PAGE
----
The Suspended In Time® drying and preservation process helps to keep every aspect of the bridal bouquet looking as gorgeous as the day it was made, not only for a short time, but for generations to come. Call (801)227-0075 for more information on how to dry your flowers or learn how to own your own franchise.
You can find more about this by going to www.simplybridal.com. Check out their log at www.simplybridal.com/blogs/featured
Personalize your wedding anniversary gift by replicating a special moment that she will cherished for generations to come. To find out more information on how to create your own personalized beautiful encasement to decorate your home: call (801)227-0075 or http://www.suspendedintime.com/ to see more information on how to own your own franchise.
This stunning arrangement was done for a wonderful women named Juli. Her and her husband are huge fans of the Denver Broncos (hence the orange and blue colors). You can also see the cute couple sporting jersey’s of their favorite team in their engagement photo inside the shadowbox she chose. This stunning bouquet will last for generations to come in this stylish rustic pine black shadowbox display case that has been custom designed to the couples themed special occasion. Thank you Juli for allowing us to work with you to create this bright memorabilia display that will decorate your home for years to come.
In order to create your own custom designed encasement call us at (801) 227-0075 for more information or to find a dealer near you. Also, find out how to own your own franchise and create these special encampments for those in your own neighborhood.
Picture yourself walking through a glorious garden with every flower at its peak. Which flowers would you pick for your wedding? The commonplace? The colorful? The rarest? Most fragrant? Unscented? Having trouble deciding from the thousands of varieties available? To help you narrow down your bouquet and centerpiece choices before you meet with your florist, we offer this overview of the top 10 most popular wedding flowers.
1. The Rose
Long considered a symbol of beauty and love, the rose figures into many myths and fairy tales. Romantic writers and poets have used the flower as a metaphor for emotion, beauty, passion, and true love throughout the ages. An all-star in the world of weddings, the rose is far from boring, particularly when it comes to color — the rose is available in solid colors and bicolor varieties, and there are striped roses and tipped roses as well. More than three thousand varieties of roses are grown commercially, many available year-round and that are surprisingly affordable. And though roses are associated with luxurious fragrance, not every rose is scented. Three main types are likely candidates for your wedding flowers: hybrid tea roses (the classic, uniformly-shaped commercial roses generally seen at your local florist), spray roses (a rose with five to 10 small heads on each stem and a “natural, garden-grown” look), and garden roses (expensive, old-fashioned varieties with bushy, open heads and delicious scents).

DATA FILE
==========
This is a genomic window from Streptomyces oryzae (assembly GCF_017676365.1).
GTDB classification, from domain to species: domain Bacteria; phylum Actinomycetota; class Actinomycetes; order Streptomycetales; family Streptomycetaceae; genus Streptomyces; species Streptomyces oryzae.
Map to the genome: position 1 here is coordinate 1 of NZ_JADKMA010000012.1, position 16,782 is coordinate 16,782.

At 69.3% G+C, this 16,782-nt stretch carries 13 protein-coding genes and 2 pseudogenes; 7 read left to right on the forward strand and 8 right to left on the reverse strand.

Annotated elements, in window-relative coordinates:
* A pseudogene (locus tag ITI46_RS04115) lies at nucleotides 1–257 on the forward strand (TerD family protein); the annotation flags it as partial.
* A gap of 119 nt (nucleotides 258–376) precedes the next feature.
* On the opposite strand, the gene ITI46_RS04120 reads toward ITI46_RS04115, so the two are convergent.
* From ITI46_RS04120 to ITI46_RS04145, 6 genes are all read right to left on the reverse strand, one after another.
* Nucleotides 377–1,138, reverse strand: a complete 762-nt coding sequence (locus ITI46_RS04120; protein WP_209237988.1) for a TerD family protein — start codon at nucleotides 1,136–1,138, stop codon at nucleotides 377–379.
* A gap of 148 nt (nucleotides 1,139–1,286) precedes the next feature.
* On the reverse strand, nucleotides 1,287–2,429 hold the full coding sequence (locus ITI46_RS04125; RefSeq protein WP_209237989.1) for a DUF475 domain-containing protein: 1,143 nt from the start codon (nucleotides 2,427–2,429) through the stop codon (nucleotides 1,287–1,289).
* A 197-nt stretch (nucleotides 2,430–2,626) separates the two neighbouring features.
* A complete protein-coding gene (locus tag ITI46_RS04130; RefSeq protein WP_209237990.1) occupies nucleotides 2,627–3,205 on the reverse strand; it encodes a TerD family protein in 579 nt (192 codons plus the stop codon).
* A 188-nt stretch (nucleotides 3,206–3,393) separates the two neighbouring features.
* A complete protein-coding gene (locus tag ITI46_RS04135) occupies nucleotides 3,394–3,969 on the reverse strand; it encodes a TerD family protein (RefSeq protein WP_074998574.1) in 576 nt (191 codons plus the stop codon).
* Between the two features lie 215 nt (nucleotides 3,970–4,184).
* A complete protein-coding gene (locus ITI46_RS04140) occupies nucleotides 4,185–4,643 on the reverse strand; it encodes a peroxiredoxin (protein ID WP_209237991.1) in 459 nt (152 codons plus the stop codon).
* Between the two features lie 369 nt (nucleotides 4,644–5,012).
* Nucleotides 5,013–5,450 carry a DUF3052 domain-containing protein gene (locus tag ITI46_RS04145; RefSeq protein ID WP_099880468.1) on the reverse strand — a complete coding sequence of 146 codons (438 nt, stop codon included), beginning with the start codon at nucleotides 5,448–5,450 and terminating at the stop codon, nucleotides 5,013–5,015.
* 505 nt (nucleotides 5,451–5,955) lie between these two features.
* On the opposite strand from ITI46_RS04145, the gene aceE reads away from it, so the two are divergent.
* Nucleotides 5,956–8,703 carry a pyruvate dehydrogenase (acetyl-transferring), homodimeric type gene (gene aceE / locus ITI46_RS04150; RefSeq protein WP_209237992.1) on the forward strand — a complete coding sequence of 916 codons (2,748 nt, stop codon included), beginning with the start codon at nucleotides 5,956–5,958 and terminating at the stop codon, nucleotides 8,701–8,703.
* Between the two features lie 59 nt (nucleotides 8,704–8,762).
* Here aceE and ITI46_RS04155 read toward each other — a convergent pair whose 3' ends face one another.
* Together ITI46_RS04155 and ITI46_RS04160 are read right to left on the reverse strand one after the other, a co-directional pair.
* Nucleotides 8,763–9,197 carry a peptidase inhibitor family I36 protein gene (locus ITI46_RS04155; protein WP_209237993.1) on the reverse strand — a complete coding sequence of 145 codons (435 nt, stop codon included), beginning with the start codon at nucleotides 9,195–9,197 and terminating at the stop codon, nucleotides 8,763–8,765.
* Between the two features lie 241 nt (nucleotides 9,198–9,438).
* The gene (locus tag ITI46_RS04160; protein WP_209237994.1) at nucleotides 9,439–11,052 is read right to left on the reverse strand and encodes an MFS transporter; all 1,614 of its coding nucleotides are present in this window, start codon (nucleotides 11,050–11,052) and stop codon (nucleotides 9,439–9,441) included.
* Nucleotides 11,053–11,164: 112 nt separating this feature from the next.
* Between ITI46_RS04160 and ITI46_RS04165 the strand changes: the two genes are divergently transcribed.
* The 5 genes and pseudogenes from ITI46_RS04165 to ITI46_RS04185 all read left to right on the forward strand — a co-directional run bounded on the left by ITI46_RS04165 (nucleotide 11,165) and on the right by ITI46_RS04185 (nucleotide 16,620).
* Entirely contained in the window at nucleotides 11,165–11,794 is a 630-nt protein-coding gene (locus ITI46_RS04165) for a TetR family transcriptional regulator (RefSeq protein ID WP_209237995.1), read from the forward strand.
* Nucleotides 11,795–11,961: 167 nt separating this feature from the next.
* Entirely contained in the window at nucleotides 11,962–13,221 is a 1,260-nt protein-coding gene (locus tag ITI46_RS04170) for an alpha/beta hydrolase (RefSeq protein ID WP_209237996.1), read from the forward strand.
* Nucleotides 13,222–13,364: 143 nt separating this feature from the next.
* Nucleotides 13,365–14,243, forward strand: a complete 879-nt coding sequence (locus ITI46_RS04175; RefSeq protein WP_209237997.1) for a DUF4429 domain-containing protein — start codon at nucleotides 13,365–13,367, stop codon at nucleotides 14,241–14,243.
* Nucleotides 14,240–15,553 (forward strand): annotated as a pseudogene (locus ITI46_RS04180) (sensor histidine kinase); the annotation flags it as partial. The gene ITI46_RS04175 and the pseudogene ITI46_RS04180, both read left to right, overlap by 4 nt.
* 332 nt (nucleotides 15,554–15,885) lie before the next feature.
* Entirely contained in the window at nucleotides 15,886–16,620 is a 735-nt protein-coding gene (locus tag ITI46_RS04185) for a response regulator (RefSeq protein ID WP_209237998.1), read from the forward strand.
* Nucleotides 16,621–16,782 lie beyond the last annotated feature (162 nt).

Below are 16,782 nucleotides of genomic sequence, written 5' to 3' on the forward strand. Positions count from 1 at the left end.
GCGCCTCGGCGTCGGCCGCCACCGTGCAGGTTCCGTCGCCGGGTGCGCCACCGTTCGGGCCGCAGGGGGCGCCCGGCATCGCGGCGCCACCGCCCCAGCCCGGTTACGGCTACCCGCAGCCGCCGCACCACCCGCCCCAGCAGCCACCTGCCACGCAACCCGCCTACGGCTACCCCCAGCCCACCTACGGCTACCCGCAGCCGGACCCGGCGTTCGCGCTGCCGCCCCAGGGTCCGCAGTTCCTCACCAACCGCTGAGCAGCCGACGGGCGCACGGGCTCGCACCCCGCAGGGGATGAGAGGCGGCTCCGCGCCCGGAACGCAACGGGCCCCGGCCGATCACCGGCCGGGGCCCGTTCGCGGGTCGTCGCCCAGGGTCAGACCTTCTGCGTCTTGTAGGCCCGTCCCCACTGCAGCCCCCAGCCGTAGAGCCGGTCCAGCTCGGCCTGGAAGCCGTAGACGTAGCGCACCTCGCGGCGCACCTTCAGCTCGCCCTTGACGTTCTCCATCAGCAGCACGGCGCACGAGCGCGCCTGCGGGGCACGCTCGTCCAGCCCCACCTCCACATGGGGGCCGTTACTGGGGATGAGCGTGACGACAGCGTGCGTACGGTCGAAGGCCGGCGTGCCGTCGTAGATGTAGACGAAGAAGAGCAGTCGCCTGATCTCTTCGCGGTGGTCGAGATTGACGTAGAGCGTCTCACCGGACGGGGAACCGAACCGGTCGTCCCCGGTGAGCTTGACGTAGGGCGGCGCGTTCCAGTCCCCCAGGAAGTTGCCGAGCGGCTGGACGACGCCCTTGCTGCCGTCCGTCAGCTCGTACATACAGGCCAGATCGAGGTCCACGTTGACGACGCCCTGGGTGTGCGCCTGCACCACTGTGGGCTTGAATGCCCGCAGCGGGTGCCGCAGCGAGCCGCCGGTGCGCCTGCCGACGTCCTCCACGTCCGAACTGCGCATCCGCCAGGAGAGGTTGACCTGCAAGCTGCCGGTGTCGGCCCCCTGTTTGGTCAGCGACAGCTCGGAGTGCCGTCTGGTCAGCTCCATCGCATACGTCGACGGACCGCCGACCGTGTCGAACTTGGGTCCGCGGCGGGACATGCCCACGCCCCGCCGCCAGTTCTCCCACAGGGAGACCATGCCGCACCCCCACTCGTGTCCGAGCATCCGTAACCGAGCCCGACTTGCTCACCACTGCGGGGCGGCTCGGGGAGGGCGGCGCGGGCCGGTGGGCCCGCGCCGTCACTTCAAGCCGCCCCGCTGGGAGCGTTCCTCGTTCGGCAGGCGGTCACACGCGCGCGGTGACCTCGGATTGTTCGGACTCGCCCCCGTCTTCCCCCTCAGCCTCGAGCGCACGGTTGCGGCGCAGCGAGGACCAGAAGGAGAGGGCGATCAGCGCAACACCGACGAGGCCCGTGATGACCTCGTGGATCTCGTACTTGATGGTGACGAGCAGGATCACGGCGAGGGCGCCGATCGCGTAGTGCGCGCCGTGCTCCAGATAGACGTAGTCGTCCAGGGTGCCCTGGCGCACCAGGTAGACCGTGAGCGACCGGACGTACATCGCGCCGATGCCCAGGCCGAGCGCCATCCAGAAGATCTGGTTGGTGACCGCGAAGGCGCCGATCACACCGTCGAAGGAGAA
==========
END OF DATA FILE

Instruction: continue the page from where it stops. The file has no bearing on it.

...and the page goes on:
Learn more about roses — the quintessential wedding flower!
2. The Tulip
Although it’s most often associated with the Netherlands, this flower is actually a native of Persia. Representing “consuming love” and “happy years,” the tulip can be a meaningful wedding choice. The flowers are grown in a wide range of colors, including white and cream; pastels like pink, yellow, and peach; and vibrant hues like magenta, red, and purple. Available during much of the year, the most common tulips are very affordable, though rare varieties can be expensive. The versatile tulip can enhance both elegant wedding settings and more casual venues, and work well in almost any permutation — from bouquets to boutonnieres to table arrangements. Three main varieties are commonly used: Dutch tulips (typically seen at neighborhood florist shops and in gardens), French tulips (expensive and elegant, with extra-long stems and large tapered blooms), and parrot tulips (noted for their ruffled, striped petals in intense colors).
3. Calla Lily
Also known as the arum lily, this elegant, trumpet-shaped blossom originated in Africa and symbolizes “magnificent beauty” in the language of flowers. The calla lily’s distinctive form has been depicted in Art Nouveau and Art Deco works, in addition to twentieth-century photography. Two types are commonly available: a large-headed variety with a long, smooth stem and suitable for tall arrangements or presentation-style bouquets, and a miniature version ideal for nosegays and boutonnieres. Creamy ivory is the most popular color, but calla lilies also come in yellow, orange, mauve-pink, and dark purple.
4. Lily of the Valley
With bell-shape florets dangling from a thin stem, the lily of the valley is sometimes called “the ladder to heaven.” The fresh, perfumed scent from its tiny flowers is unmistakable. In Norse mythology, the flower is linked to Ostara, the goddess of springtime, and while most plentiful during this season, it remains available — and very expensive — most of the year. So while a fistful of lily of the valley might be your dream, a more affordable alternative may be to use just a few stems to infuse a bouquet or centerpiece with its wonderful fragrance. Most people know of the white variety, but lily of the valley also comes in a very rare rosy-pink.
With its big bushy head and intense shades of pink, blue, burgundy, and purple, it’s no wonder that the hydrangea represented “vanity” in the Victorian language of flowers. One of the most popular varieties changes in color as it grows from bubble-gum pink to sky blue, depending on the acid level of the soil. A stem or two of this moderately priced, scentless shrub flower helps fill out arrangements and bouquets, and a few sprigs make a charming boutonniere. You’ll find the hydrangea in white and shades of green, pink, burgundy, and blue.